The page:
9. The magnification of the human cheek cells from a compound microscope (shown below) is 2000X.

  10. Calculate how long a 20 µm scale bar would be on the image.
  11. Determine the average length of the cheek cells
  12. A micrograph has a scale bar of 2μm, which measures 40mm on the image. Measuring the maximum length of the cell in the image, the ruler reads 180mm. How long is the cell?
  13. A student views an image of a cell magnified 350 times. The image is 250mm long. What is the actual length of the sample in the image?
Do exercises.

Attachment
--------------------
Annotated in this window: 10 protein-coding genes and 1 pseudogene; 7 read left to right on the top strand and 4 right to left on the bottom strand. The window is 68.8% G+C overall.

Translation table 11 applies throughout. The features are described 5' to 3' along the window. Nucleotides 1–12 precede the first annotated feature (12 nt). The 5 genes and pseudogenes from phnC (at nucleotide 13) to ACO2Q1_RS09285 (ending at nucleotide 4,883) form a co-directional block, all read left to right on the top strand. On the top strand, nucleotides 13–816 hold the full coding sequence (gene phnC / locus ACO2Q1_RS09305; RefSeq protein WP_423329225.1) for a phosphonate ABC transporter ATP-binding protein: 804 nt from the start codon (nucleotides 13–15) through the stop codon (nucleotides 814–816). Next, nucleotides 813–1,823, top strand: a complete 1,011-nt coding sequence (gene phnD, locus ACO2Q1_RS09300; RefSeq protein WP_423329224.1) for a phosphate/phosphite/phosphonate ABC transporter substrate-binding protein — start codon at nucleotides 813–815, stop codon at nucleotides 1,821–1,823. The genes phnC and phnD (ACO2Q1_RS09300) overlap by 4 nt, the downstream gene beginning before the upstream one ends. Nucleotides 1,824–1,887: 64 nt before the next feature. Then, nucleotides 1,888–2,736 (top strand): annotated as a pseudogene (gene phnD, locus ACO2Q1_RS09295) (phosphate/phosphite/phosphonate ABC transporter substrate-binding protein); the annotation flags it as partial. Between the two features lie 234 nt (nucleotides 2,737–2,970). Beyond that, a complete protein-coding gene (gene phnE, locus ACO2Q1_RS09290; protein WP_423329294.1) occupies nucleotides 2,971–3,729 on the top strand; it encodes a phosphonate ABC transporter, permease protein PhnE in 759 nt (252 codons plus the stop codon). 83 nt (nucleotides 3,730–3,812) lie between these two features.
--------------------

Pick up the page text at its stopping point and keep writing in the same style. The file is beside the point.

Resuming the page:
• (5 i) Magnification =image size / actual size
    = 63mm / 8µm
    = 63000µm / 8µm
    = 7875x~ 8000x
  • (5 ii) Magnification =image size / actual size
    8000 = image size / 5µm
    = 8000 x 5µm / 8µm
    = 40,000µm
    = 40mm
  • (5 iii) Depending on your measurement location the image width is b/w 20mm & 23mm. We will use 20mm.
    Magnification =image size / actual size
    8000 = 20,000 / actual size
    actual size = 20,000 / 80000
    = 2.5µm



  • (6 i) Magnification =image size / actual size
    2000= image size / 20µm
    = 40,000µm
    = 40mm
  • (6 ii) Length ~ 20mm = 2000
    2000 = 20,000µm / actual size
    20,000 / 2000
    10µm
  • (7) 40mm = 2 μm
    1mm = 2/40
    = 0.05 μm
    180 mm = 9μm
  • (8) Actual size = image size/magnification
    Actual size = 250mm/350
    = 0.71mm OR 710μm
Competences: Creativity.